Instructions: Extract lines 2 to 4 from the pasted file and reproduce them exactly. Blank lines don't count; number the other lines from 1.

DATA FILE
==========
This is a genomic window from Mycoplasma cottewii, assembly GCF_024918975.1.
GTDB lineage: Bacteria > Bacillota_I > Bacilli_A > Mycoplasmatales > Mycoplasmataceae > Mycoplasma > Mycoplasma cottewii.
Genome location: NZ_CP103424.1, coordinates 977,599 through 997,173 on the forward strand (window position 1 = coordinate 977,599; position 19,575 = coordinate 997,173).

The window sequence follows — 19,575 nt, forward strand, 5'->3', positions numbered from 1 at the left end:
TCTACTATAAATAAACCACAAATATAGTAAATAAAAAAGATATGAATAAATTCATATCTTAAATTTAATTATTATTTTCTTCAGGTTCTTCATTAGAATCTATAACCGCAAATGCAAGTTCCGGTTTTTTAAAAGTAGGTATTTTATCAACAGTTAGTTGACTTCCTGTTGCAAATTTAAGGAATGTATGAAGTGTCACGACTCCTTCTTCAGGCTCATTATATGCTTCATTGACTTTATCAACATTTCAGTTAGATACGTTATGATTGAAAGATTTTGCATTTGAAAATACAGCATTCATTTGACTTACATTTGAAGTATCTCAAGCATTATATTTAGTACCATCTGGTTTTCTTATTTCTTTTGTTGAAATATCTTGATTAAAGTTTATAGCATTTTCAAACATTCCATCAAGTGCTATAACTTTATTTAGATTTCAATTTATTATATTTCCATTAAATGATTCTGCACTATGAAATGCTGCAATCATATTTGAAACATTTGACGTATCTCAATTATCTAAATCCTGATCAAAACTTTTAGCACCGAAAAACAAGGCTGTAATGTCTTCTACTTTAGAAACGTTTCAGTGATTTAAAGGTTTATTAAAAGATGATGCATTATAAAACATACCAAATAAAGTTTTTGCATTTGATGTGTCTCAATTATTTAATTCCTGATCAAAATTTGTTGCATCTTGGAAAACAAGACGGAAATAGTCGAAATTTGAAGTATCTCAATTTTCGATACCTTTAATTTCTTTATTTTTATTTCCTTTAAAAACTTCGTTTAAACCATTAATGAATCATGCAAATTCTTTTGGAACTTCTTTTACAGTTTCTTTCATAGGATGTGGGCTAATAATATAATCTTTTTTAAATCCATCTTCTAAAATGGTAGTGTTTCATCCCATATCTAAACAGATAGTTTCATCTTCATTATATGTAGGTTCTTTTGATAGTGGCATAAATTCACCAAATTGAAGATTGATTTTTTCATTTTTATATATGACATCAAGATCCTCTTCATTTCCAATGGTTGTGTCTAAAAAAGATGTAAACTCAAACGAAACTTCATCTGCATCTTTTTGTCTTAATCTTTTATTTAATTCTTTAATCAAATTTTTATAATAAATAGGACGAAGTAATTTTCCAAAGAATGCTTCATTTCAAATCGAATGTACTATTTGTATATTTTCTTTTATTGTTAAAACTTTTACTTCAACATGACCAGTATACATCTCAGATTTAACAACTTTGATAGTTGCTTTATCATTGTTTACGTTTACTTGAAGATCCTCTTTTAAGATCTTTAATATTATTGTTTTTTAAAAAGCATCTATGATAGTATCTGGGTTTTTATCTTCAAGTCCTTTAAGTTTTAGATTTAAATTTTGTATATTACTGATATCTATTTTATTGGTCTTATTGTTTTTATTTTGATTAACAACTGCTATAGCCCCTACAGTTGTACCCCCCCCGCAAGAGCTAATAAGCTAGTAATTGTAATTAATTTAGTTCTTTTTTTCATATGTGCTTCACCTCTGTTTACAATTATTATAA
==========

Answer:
GTDB lineage: Bacteria > Bacillota_I > Bacilli_A > Mycoplasmatales > Mycoplasmataceae > Mycoplasma > Mycoplasma cottewii.
Genome location: NZ_CP103424.1, coordinates 977,599 through 997,173 on the forward strand (window position 1 = coordinate 977,599; position 19,575 = coordinate 997,173).

The window sequence follows — 19,575 nt, forward strand, 5'->3', positions numbered from 1 at the left end: